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Tuesday, 21 November, 2000, 11:53 GMT
Ocalan: Which way now?
Abdullah Ocalan and guards
Abdullah Ocalan's trial was held amid tight security
By Chris Morris in Ankara

Following a dramatic year in which Abdullah Ocalan was captured, tried and sentenced, he lost his final appeal in the Turkish legal system.

His case is now with the European Court of Human Rights, where an appeal is under way. What is not clear is how the Turkish authorities plan to proceed from this point.

Prime Minister Ecevit
Prime Minister Ecevit is under pressure to execute Mr Ocalan
Before the death sentence can actually be carried out, it has to be ratified both by the Turkish parliament and the president.

There is pressure from the grass roots to carry out the execution.

Prime Minister Bulent Ecevit, however, is an opponent of the death penalty, and he may try to keep the Ocalan case off the parliamentary agenda for as long as possible.

He has been quoted as saying that parliament should wait until the European Court has issued its decision.

European hopes

Ocalan supporters
Mr Ocalan's supporters are determined to focus international attention on their cause
Mr Ecevit opposes capital punishment in principle, but he is also one of a growing number of Turkish officials who believe executing Abdullah Ocalan would not be in Turkey's own interests.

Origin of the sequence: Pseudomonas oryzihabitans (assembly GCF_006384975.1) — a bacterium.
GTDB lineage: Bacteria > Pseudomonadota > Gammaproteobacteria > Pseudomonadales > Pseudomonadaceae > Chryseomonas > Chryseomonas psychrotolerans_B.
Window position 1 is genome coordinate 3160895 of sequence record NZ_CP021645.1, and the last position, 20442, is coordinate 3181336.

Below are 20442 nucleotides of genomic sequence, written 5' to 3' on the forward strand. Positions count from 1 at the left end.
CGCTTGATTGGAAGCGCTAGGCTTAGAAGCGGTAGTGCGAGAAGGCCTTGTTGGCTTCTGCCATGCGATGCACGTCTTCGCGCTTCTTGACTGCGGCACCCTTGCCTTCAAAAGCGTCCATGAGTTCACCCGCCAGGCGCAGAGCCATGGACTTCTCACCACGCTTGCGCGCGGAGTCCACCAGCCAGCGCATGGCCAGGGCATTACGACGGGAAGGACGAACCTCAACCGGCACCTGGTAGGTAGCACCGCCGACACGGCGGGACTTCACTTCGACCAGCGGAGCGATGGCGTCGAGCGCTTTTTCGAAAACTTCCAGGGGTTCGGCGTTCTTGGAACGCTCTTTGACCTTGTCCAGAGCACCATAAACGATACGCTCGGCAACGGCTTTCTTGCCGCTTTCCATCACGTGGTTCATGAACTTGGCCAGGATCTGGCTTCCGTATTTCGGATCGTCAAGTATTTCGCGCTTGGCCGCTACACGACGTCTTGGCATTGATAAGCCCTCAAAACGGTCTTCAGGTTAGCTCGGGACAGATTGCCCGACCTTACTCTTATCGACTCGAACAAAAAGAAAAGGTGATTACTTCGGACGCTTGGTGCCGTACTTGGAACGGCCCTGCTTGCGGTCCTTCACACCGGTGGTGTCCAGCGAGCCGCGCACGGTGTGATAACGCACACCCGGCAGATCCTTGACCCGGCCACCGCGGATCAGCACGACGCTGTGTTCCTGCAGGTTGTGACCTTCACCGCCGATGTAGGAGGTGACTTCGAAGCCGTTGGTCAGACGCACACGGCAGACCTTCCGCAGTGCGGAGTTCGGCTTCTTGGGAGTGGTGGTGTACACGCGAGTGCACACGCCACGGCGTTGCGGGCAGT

It could spark renewed unrest in the country's mainly Kurdish south-east, and it would also be a decisive blow against Turkey's hopes of joining the European Union.

Mr Ocalan himself is still being held as the only inmate on the prison island of Imrali, south of Istanbul, where his trial was held last year. From his prison cell, he has issued a series of orders to his Kurdistan Workers Party (PKK).

Members of the PKK agreed to observe a ceasefire and begin withdrawing from Turkish territory.

There are those within the PKK who wonder whether Mr Ocalan's strategy is the right one.

Anti-Ocalan poster
Turkish majority opinion is in favour of going ahead with the sentence
If he were to be executed, the PKK would have a martyr and an excuse to return to the battlefield.

Support for the peace initiative among ordinary Kurds in the south-east is strong. They see it as the best chance in 16 years to bring the war to an end.

There is little sign so far, though, that the state is prepared to compromise with even the most moderate of Kurdish demands.

Many people who once favoured a separate state now want little more than a range of cultural rights.
Kurdish protest
Mr Ocalan's capture sparked Kurdish protests around the world
So the fate of Abdullah Ocalan will help determine the direction in which Turkey moves over the next couple of years.

For their part, Turkey's allies abroad would like to see the government begin wide-ranging discussions with more moderate Kurdish leaders to make sure democracy actually reaches ordinary people.

The international community would be more than happy to see Mr Ocalan sidelined, but he remains the central flawed figure in this unfolding drama.

News and background on Abdullah Ocalan

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